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From a Bare Hull:  The Bottom

The bottom, and in particular the keel, required some attention, attention that I had long postponed.  However, with the ultimate completion of the boat looming in the not-so-distant future, I decided to tackle the chores required to complete the bottom work and prepare the bottom for painting.

The keel, with its external ballast pig and foam-filled deadwood, required the most work.  The seams between these various components had opened up years before, and several previous attempts at repair and filling were failing.  To begin, I ground away any loose material, old paint, and other foreign substances with 40 grit discs, working my way around the entire keel, including the bottom area normally invisible to bystanders.  I ground the entire ballast pig to expose fresh, clean, unutilized material so that any epoxy used would bond as well as possible.

Next, I mixed a batch of epoxy filler and troweled it onto the seams between the ballast and the hull, and between the deadwood and main hull molding.  My goal in this step was to provide a decent base for a future application of fiberglass reinforcement, and to smooth out some abrupt transitions to allow the glass to lay down more effectively.  I left the epoxy to cure overnight, and then sanded it smooth the next morning.

The next step was to install some fiberglass over these joints, to seal them and reinforce the area; in particular, the keel deadwood was thin and weak, and required additional material.  I applied three layers of material to all areas:  4" and 6" biaxial tape, followed by a layer of 10 oz. fiberglass tape in an 8" width, which helped smooth out the previous layers and worked to absorb some excess resin for a smoother overall surface. 

The next day, I sanded the new tabbing, and then prepared to apply some large pieces of fiberglass to the bottom portion of the keel deadwood, aft of the ballast, that would wrap  directly beneath the keel and around to the other side, repairing some damage in the area and significantly reinforcing the whole thing.  I made a plastic pattern of the area with some scrap plastic sheeting, then transferred the shape to some 15 ox. biaxial fabric and cut it out.  Then, I cut another piece, this time 3" larger in all dimensions so that it would overlap the first piece.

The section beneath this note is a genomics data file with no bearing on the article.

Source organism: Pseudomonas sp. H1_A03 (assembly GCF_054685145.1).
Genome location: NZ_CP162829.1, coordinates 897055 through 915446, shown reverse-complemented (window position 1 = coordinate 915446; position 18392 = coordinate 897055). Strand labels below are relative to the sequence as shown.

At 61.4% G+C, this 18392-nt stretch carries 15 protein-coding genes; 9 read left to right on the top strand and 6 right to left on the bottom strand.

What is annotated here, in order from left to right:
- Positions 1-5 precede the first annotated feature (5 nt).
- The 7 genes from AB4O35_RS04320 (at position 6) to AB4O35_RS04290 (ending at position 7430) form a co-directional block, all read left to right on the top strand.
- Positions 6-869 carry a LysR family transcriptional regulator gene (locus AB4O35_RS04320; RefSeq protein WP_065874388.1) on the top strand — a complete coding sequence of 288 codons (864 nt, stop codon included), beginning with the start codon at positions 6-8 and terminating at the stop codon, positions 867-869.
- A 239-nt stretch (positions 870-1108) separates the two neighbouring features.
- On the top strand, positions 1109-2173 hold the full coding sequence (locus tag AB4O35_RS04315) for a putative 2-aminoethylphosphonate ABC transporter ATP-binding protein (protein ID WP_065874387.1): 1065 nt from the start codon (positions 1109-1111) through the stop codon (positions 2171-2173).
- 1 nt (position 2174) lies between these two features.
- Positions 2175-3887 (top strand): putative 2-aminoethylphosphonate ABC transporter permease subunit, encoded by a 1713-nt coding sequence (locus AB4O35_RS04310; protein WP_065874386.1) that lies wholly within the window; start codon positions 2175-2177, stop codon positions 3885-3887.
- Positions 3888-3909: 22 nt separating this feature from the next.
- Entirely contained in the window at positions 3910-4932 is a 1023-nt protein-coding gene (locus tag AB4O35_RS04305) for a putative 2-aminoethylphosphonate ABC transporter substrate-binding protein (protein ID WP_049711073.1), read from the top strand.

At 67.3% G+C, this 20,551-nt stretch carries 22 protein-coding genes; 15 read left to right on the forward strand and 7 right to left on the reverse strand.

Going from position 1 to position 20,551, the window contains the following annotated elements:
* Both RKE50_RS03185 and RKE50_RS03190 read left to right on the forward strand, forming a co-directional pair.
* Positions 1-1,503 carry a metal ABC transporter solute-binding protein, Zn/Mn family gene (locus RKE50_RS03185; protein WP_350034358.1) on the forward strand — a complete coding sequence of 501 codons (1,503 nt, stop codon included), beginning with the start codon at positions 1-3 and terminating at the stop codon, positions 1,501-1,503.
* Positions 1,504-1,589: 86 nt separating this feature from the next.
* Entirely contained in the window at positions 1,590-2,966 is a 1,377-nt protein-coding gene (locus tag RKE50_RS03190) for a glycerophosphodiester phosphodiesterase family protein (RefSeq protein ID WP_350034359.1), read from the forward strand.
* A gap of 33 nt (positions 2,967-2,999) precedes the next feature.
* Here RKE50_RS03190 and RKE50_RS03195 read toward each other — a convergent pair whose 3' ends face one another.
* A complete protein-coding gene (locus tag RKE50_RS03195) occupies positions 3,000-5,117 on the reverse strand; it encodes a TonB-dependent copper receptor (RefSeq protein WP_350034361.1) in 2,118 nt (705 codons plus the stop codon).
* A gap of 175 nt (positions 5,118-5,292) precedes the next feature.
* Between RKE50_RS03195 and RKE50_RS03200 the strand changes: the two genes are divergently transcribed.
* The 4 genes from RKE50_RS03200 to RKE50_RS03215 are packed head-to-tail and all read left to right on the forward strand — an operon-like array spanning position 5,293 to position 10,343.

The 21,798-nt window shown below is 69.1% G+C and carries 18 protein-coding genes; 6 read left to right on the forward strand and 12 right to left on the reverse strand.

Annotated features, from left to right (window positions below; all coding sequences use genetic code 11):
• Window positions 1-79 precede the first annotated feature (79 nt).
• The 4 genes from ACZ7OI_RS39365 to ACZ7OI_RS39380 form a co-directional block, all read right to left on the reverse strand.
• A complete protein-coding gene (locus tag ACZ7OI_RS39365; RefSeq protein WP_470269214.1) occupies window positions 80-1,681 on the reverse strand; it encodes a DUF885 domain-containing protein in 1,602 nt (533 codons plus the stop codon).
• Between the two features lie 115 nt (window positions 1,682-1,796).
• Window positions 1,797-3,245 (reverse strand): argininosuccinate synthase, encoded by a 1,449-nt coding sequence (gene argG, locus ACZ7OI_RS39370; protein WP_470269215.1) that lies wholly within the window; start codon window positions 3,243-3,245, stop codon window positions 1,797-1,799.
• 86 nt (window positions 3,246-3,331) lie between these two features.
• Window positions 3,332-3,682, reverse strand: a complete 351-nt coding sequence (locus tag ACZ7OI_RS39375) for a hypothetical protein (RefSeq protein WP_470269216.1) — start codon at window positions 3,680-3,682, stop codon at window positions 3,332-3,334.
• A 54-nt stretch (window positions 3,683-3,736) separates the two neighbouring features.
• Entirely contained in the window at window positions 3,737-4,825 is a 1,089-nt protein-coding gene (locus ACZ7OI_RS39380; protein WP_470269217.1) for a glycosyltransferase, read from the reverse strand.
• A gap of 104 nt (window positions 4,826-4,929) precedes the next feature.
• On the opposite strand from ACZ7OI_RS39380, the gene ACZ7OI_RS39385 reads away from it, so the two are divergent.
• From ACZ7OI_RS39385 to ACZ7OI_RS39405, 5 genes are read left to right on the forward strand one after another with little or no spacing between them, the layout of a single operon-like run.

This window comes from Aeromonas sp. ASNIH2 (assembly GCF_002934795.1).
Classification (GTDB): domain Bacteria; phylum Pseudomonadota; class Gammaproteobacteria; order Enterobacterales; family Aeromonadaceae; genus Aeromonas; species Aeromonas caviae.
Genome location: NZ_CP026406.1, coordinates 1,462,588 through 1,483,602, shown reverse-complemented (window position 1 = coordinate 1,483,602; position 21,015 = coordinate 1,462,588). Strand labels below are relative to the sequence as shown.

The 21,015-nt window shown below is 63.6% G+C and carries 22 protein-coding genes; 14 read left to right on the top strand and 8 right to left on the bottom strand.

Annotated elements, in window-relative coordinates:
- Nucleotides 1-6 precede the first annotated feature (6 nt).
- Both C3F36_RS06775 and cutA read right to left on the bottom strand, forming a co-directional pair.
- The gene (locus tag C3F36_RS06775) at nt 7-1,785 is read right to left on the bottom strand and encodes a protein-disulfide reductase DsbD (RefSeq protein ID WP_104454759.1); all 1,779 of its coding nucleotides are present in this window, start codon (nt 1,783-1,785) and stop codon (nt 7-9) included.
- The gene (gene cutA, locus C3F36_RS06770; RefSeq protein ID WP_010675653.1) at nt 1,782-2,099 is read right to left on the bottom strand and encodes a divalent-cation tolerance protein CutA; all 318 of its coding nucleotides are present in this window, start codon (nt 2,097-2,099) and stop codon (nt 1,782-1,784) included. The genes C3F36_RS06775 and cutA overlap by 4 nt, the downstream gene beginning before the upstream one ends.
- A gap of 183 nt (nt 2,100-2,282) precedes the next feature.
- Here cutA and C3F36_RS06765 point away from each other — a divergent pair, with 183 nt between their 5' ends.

With the area cleaned and prepared, and a few reference marks made on the surface, I wet out with epoxy resin the first (smaller) piece of glass on some cardboard.  Then, bringing the cardboard over to the boat, I picked up one side and pressed it onto the keel, sticking it with my hands (glove-covered).  Moving around to the other side of the boat, I repeated the process with the other half of the fabric.  Once it was stuck on both sides, I continued by smoothing it out and rolling it into place with an air roller, ensuring that I removed all air pockets and ridges.  In particular, I paid attention to the bottom of the keel, where the fabric wrapped beneath the keel.

Once the first piece was rolled out, I repeated the process with the second, larger piece, The whole job was surprisingly easy, despite the large and inconvenient sizes of the sheets of fiberglass.  I used about 72 oz. of mixed resin for the job.

When the fiberglass was cured, I cleaned and sanded it to remove rough edges, and then began the first application of final fairing filler to the keel areas, applying the thickened epoxy filler to all areas where I had installed fiberglass to provide a smooth and fair transition between the glass and the remaining keel and hull, and also to begin to fill any rough weave of the biaxial cloth.  I continued this process through three rounds of fairing, each time filling only the low spots and working to achieve a relatively fair and smooth surface.

Round 1 Fill Application


Round 1 Sanding

Round 2 Fill Application

Final Fill Application

Final Sanding

Several weeks later, after test-launching the boat to determine the waterline, I had the boat reblocked so as to expose the two areas that had been inaccessible beneath the blocking earlier.  Both areas required minor filling and fairing, after removing some old polyester fairing material that had been applied some time in the distant past.

With that complete, I applied a layer of fiberglass over each area to encapsulate the repairs and clean things up.  When the glass cured, I applied fairing compound, which I sanded smooth the next day.


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